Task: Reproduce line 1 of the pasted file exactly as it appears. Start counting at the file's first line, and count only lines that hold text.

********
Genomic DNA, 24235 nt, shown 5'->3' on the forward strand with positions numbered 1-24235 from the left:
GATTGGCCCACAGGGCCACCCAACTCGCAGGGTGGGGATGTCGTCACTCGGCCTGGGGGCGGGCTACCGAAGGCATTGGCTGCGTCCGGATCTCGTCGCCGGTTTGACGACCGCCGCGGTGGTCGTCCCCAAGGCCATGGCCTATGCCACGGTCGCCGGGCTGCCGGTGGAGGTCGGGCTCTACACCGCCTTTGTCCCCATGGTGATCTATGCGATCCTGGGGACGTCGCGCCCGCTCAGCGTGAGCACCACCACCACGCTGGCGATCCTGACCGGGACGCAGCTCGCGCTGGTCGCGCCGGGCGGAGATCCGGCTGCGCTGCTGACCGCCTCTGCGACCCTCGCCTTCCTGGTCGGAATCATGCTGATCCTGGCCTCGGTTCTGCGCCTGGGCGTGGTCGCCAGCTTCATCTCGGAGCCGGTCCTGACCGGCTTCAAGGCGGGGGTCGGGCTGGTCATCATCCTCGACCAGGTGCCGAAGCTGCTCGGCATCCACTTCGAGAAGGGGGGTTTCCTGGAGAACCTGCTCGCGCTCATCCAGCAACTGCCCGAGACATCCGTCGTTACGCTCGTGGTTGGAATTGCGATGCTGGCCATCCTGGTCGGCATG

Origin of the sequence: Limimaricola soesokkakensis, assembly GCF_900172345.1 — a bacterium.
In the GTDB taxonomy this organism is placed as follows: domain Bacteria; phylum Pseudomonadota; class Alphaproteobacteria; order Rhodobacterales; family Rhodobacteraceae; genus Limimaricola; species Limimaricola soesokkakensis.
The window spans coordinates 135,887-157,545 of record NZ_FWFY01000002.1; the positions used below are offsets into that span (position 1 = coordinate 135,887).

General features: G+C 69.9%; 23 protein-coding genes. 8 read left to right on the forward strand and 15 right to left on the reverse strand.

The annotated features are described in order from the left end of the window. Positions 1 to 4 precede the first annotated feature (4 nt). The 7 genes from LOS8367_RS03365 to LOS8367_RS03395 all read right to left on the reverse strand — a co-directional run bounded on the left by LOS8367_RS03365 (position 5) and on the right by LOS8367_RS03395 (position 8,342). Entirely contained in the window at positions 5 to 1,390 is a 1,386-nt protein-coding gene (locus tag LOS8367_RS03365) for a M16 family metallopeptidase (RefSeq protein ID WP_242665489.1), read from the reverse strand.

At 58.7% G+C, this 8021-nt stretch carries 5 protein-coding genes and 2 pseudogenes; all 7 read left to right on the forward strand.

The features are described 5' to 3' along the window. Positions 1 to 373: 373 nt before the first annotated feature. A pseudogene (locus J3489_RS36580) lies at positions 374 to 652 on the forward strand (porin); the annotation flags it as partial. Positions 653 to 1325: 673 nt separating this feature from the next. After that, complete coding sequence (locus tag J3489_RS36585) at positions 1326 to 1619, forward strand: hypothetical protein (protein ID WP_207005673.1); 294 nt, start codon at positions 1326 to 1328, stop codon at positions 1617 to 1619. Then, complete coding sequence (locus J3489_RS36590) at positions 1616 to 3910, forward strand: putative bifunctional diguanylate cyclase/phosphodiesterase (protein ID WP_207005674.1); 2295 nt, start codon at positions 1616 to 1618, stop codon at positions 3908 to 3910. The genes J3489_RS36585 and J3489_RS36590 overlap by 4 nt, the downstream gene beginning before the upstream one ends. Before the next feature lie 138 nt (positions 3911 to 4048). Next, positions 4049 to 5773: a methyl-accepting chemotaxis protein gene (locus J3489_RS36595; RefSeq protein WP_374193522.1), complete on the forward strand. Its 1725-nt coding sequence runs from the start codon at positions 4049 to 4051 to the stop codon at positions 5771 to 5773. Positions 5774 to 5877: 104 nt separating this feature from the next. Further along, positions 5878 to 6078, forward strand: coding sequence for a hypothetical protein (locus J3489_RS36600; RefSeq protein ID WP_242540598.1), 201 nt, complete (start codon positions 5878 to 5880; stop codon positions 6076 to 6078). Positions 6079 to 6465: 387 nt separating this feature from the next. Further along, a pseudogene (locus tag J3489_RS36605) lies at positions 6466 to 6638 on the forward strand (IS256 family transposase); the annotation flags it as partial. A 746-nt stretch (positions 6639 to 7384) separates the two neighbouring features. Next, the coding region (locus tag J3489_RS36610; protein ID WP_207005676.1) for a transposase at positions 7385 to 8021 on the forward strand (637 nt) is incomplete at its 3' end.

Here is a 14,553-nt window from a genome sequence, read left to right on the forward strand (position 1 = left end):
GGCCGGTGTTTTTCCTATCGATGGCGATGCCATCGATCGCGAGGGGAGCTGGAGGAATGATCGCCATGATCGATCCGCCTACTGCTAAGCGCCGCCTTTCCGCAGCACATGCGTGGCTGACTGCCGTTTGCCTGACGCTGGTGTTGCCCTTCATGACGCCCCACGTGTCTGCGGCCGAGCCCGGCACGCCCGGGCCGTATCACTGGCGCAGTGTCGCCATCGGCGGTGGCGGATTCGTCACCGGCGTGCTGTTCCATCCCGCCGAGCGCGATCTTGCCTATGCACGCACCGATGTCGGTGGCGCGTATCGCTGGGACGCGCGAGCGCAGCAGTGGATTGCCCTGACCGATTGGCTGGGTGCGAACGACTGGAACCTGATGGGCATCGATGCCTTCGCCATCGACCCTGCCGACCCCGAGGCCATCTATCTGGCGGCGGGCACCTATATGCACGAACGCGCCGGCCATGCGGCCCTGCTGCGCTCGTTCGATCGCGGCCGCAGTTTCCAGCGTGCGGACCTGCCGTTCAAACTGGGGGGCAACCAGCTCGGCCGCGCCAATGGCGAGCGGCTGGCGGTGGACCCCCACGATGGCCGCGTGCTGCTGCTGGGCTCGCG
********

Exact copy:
Genomic DNA, 24235 nt, shown 5'->3' on the forward strand with positions numbered 1-24235 from the left: